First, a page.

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Physical Review 2021 Tv Show Series Season Cast Crew
Creator: Annie Weisman
Stars: Rose Byrne, Rory Scovel, Dierdre Friel
There are people for whom exercising means a long, solitary, contemplative run. Others, however, require a torrent of exhortation, the kind of loudly articulated positive or negative reinforcement that can range from gentle cajoling to abuse.
From the fitness craze of the ’80s to real and virtual spin classes today, there has long been an allure to enlisting the help of coaches to become the motivating voices in your head
But what are the voices in their heads? What are the exercisers exorcising?
That’s the question that drives the most compelling part of Apple TV+’s Physical, a 10-episode, half-hour dramedy with an unrelenting sour streak that’s sure to immediately alienate any viewer who makes the mistake of thinking they’re tuning in for a vaguely campy slice of light-hearted nostalgia. If you accept going in that Physical is a dark and tormented character study propelled by an ultra-intense performance from Rose Byrne, there are things to be engaged by. But I’ve rarely seen a show more committed to following storylines I didn’t care about at the expense of its best assets.
Byrne plays Sheila Rubin, a tightly wound San Diego housewife looking for purpose in the early ’80s. Sheila once found motivation in ballet, and in ’60s protest movements with husband Danny (Rory Scovel), but her dance studio closed and Danny has become a complacent college professor more interested in flirting with coeds than big ideas. Cursed with a self-flagellating inner monologue, Sheila has a ritualized eating disorder that involves meticulously wrapped hamburgers and a tawdry motel.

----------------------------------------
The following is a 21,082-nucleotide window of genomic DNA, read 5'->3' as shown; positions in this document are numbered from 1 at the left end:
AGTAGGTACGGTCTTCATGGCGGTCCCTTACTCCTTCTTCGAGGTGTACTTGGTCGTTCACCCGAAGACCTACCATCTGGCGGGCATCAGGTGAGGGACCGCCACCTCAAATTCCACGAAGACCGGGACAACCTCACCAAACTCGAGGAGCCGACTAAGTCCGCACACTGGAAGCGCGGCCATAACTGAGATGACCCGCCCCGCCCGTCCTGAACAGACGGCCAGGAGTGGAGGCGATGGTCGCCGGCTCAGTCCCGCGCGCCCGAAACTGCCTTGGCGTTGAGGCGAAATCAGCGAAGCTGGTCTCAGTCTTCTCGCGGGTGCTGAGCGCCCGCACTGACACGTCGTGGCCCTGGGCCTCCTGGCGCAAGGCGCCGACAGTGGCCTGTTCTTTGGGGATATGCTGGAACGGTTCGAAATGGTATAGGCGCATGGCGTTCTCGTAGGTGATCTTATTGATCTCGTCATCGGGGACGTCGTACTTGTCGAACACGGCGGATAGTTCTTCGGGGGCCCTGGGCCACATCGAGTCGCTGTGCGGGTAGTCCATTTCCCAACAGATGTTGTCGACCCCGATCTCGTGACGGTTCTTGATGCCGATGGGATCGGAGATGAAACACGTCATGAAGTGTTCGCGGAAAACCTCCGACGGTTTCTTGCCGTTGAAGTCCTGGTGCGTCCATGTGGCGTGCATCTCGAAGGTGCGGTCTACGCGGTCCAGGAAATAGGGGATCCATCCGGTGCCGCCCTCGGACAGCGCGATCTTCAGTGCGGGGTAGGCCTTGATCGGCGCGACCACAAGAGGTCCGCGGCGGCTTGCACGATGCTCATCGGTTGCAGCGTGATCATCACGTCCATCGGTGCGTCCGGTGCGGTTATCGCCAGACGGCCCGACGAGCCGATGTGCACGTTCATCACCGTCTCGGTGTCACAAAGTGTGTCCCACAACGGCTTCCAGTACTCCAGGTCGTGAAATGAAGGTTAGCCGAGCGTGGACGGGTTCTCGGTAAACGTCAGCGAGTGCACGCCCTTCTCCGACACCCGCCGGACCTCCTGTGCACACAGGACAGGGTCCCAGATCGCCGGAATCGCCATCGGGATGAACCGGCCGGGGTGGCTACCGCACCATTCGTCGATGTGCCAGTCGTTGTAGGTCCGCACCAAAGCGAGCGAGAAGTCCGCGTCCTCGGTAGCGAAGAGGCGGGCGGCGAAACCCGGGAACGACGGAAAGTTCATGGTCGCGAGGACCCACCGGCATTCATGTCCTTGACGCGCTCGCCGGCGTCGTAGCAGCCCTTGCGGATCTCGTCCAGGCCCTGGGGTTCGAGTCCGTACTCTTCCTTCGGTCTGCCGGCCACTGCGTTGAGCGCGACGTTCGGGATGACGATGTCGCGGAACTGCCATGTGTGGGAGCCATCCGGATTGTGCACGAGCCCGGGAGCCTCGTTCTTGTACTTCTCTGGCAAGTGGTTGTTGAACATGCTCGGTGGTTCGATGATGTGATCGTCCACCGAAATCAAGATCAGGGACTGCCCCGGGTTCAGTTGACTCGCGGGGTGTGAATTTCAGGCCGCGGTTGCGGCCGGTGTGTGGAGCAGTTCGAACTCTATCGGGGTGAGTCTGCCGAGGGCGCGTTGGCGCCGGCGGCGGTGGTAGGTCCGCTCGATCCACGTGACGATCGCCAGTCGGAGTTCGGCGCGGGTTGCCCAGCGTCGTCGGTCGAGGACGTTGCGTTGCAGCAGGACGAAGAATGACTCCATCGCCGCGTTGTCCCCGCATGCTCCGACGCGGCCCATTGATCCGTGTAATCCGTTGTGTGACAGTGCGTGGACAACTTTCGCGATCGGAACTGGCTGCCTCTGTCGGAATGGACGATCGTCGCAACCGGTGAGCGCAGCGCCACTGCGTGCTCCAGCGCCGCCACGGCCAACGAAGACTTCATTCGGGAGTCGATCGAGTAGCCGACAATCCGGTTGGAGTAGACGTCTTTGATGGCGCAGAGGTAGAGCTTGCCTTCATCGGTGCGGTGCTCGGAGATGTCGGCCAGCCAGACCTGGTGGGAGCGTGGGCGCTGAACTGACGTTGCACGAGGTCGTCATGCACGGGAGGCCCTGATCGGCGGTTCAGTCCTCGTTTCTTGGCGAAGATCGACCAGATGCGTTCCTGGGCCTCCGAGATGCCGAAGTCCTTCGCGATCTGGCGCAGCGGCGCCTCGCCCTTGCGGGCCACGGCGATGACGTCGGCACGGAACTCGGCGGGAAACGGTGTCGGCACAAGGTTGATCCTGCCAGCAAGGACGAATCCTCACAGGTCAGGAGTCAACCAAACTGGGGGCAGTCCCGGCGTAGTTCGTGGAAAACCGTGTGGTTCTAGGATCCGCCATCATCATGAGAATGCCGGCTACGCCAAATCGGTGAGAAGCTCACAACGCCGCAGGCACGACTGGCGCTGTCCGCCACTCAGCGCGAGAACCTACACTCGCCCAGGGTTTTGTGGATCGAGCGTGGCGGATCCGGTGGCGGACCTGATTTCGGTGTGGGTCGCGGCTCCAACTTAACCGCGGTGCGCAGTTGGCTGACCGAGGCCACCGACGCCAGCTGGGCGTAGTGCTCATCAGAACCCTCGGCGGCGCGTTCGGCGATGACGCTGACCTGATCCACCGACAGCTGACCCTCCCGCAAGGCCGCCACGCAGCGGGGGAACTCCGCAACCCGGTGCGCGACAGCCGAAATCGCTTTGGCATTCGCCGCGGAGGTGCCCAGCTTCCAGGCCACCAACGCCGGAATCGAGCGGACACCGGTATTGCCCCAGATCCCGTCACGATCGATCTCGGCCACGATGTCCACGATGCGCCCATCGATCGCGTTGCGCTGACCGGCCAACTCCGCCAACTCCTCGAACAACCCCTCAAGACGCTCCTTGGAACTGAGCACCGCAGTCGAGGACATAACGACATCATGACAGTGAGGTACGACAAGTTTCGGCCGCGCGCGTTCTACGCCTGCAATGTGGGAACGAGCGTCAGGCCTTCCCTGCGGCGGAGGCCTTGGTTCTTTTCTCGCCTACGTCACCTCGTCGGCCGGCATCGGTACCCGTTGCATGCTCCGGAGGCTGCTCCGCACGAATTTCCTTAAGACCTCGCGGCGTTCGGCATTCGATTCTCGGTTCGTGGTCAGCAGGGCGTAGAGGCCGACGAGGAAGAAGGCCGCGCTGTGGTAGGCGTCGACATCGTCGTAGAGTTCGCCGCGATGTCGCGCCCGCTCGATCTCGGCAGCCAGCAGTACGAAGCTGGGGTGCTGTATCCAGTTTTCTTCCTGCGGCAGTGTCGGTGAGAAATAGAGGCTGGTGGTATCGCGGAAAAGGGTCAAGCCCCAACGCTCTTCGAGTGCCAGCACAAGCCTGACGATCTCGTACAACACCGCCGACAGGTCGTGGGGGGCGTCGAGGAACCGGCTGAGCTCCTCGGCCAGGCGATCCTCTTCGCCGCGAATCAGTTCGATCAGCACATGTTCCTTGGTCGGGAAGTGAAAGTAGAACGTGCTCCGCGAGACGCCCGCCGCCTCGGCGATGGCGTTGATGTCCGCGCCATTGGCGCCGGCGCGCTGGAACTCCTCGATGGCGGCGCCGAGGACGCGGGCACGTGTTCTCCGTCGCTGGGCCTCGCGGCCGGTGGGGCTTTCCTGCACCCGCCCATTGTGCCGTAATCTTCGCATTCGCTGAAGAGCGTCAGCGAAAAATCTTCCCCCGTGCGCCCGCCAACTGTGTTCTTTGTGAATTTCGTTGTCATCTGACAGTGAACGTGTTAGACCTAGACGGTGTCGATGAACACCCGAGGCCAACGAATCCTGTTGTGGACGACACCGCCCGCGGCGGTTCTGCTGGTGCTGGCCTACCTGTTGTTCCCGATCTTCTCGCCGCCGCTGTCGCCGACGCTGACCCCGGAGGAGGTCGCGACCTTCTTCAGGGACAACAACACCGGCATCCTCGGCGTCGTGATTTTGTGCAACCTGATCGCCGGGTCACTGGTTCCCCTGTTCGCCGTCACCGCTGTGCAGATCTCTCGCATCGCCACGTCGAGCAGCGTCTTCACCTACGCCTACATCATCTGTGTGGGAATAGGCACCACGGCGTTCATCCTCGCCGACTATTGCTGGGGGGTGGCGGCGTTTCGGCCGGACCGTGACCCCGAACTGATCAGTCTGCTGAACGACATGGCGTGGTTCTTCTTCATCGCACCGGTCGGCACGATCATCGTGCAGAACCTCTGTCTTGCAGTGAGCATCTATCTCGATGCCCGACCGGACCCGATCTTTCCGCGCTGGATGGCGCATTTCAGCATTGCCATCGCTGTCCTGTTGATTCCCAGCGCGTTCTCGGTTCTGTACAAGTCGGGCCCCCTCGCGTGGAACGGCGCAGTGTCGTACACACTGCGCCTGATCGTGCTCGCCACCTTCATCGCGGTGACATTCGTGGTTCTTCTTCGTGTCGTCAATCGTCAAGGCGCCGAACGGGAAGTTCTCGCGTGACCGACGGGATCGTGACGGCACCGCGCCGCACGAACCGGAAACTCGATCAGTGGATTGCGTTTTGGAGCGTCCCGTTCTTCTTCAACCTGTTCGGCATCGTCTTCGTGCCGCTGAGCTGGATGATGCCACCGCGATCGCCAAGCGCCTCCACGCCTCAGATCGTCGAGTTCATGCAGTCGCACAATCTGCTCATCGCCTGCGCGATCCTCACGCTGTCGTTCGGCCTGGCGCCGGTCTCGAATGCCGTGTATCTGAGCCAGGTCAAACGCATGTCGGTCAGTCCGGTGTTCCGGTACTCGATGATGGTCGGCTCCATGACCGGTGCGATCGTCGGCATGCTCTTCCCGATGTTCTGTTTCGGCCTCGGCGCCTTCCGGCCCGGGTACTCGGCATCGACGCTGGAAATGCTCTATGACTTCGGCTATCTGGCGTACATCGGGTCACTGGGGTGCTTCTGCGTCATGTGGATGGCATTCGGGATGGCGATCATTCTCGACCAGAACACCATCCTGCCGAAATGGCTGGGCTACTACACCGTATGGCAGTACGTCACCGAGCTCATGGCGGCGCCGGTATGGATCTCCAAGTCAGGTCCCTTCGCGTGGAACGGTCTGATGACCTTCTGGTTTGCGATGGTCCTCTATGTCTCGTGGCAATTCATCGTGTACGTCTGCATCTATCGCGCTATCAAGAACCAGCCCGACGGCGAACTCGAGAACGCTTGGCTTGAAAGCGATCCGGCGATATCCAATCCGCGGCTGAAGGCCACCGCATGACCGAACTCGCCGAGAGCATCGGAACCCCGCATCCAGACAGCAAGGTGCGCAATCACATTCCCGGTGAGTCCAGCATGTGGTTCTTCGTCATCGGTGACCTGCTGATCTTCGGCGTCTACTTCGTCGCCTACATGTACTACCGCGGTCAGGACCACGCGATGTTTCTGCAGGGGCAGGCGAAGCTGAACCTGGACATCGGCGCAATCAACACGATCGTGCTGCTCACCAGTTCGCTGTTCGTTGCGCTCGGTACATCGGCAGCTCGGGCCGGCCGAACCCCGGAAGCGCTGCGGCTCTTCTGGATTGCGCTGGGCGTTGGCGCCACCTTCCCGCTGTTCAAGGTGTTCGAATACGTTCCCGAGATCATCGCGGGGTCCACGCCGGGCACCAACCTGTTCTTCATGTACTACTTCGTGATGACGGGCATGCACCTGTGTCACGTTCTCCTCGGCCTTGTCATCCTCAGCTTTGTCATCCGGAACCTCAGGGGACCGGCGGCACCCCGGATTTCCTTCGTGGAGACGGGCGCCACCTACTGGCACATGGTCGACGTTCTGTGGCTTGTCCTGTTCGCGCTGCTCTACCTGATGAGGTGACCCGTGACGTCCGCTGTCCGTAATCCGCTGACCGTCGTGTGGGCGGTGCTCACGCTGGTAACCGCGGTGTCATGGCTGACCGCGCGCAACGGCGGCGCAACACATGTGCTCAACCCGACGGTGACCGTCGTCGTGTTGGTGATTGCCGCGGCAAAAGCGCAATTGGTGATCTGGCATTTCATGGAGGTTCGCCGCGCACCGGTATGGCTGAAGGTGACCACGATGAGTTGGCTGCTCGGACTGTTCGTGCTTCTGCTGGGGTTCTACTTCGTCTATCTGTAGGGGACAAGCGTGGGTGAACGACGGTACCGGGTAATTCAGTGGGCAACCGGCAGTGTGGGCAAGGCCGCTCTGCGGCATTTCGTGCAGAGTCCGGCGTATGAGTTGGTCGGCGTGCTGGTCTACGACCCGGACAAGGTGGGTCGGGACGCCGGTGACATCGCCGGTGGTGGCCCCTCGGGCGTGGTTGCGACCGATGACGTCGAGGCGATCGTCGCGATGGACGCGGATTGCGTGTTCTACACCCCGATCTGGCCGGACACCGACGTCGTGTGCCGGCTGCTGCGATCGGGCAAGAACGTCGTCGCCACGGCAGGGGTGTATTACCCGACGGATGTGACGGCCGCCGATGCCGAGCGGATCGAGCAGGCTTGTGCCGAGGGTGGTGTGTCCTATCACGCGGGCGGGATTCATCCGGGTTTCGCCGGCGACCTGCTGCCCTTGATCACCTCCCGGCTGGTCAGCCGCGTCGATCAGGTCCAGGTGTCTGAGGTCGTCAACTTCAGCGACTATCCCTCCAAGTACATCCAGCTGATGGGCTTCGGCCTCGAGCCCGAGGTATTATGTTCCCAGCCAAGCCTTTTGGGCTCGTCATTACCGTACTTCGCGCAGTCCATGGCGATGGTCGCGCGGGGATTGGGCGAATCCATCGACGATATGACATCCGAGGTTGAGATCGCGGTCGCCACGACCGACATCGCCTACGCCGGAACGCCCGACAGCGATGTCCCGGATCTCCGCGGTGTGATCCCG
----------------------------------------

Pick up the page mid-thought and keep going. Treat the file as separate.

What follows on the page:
At a local mall — the type her pompously progressive hubby views as a scourge — Sheila catches sight of an aerobics class led by the energetic Bunny (Della Saba). That class provides her a glimmer of new purpose and, on the eve of the VHS revolution, a glimpse of the future.
Creator Annie Weisman (Almost Family) has a very good sense of what makes Sheila tick, even if the first season handles certain details in her traumatic backstory more perfunctorily than might be ideal. Sheila is hard to like, but nobody knows that better than Sheila, and the role offers Byrne a ripe chance to play the contrast between all-too-perfect exterior — her cheekbones and springy hair could go off and star on a show of their own — and a tragic internalized isolation that leaves her constantly distracted and prone to making the worst decisions possible. She’s a ticking-time-bomb antihero in the half-hour tradition of shows like Weeds, Hung or Nurse Jackie, and Byrne makes her appropriately terrifying in her drive.
Were Physical actually the story of Sheila and her path from misery to empowerment via aerobics — a completely unnecessary in medias res opening shows that by 1986, she’ll be superstar of some sort — it would be recommendable, if not always pleasurable.